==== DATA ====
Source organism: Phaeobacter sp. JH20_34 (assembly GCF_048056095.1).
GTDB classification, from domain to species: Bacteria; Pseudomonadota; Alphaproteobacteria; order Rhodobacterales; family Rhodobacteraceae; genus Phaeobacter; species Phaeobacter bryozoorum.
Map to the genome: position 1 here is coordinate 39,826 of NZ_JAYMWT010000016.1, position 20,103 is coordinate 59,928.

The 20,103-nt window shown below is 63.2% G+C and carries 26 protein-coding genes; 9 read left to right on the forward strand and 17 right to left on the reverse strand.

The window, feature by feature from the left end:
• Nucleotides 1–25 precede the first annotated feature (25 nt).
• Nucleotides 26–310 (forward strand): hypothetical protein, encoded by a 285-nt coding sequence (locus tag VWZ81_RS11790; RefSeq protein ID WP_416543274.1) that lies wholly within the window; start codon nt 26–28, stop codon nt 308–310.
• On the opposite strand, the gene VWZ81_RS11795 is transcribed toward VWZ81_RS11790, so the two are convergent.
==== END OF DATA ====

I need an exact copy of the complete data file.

Source organism: Phaeobacter sp. JH20_34 (assembly GCF_048056095.1).
GTDB classification, from domain to species: Bacteria; Pseudomonadota; Alphaproteobacteria; order Rhodobacterales; family Rhodobacteraceae; genus Phaeobacter; species Phaeobacter bryozoorum.
Map to the genome: position 1 here is coordinate 39,826 of NZ_JAYMWT010000016.1, position 20,103 is coordinate 59,928.

The 20,103-nt window shown below is 63.2% G+C and carries 26 protein-coding genes; 9 read left to right on the forward strand and 17 right to left on the reverse strand.

The window, feature by feature from the left end:
• Nucleotides 1–25 precede the first annotated feature (25 nt).
• Nucleotides 26–310 (forward strand): hypothetical protein, encoded by a 285-nt coding sequence (locus tag VWZ81_RS11790; RefSeq protein ID WP_416543274.1) that lies wholly within the window; start codon nt 26–28, stop codon nt 308–310.
• On the opposite strand, the gene VWZ81_RS11795 is transcribed toward VWZ81_RS11790, so the two are convergent.